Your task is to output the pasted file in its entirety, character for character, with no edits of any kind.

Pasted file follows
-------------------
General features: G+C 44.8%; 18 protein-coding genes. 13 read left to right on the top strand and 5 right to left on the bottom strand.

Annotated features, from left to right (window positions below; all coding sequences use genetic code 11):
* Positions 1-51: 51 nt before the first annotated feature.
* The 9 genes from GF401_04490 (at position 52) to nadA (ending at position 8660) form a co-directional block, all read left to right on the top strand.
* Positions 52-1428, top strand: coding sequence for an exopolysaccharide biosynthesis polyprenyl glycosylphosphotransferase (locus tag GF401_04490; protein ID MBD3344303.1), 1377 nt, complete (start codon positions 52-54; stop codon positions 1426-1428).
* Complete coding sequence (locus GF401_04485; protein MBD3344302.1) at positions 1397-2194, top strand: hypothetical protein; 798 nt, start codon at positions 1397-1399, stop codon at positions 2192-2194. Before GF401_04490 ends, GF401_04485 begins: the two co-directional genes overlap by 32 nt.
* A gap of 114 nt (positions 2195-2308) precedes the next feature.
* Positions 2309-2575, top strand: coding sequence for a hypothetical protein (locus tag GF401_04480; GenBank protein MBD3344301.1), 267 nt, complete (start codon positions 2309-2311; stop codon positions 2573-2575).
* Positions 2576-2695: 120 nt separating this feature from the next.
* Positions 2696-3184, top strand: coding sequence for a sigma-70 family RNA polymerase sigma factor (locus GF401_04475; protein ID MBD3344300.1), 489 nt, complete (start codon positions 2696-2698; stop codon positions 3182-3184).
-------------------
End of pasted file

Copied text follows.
General features: G+C 44.8%; 18 protein-coding genes. 13 read left to right on the top strand and 5 right to left on the bottom strand.

Annotated features, from left to right (window positions below; all coding sequences use genetic code 11):
* Positions 1-51: 51 nt before the first annotated feature.
* The 9 genes from GF401_04490 (at position 52) to nadA (ending at position 8660) form a co-directional block, all read left to right on the top strand.
* Positions 52-1428, top strand: coding sequence for an exopolysaccharide biosynthesis polyprenyl glycosylphosphotransferase (locus tag GF401_04490; protein ID MBD3344303.1), 1377 nt, complete (start codon positions 52-54; stop codon positions 1426-1428).
* Complete coding sequence (locus GF401_04485; protein MBD3344302.1) at positions 1397-2194, top strand: hypothetical protein; 798 nt, start codon at positions 1397-1399, stop codon at positions 2192-2194. Before GF401_04490 ends, GF401_04485 begins: the two co-directional genes overlap by 32 nt.
* A gap of 114 nt (positions 2195-2308) precedes the next feature.
* Positions 2309-2575, top strand: coding sequence for a hypothetical protein (locus tag GF401_04480; GenBank protein MBD3344301.1), 267 nt, complete (start codon positions 2309-2311; stop codon positions 2573-2575).
* Positions 2576-2695: 120 nt separating this feature from the next.
* Positions 2696-3184, top strand: coding sequence for a sigma-70 family RNA polymerase sigma factor (locus GF401_04475; protein ID MBD3344300.1), 489 nt, complete (start codon positions 2696-2698; stop codon positions 3182-3184).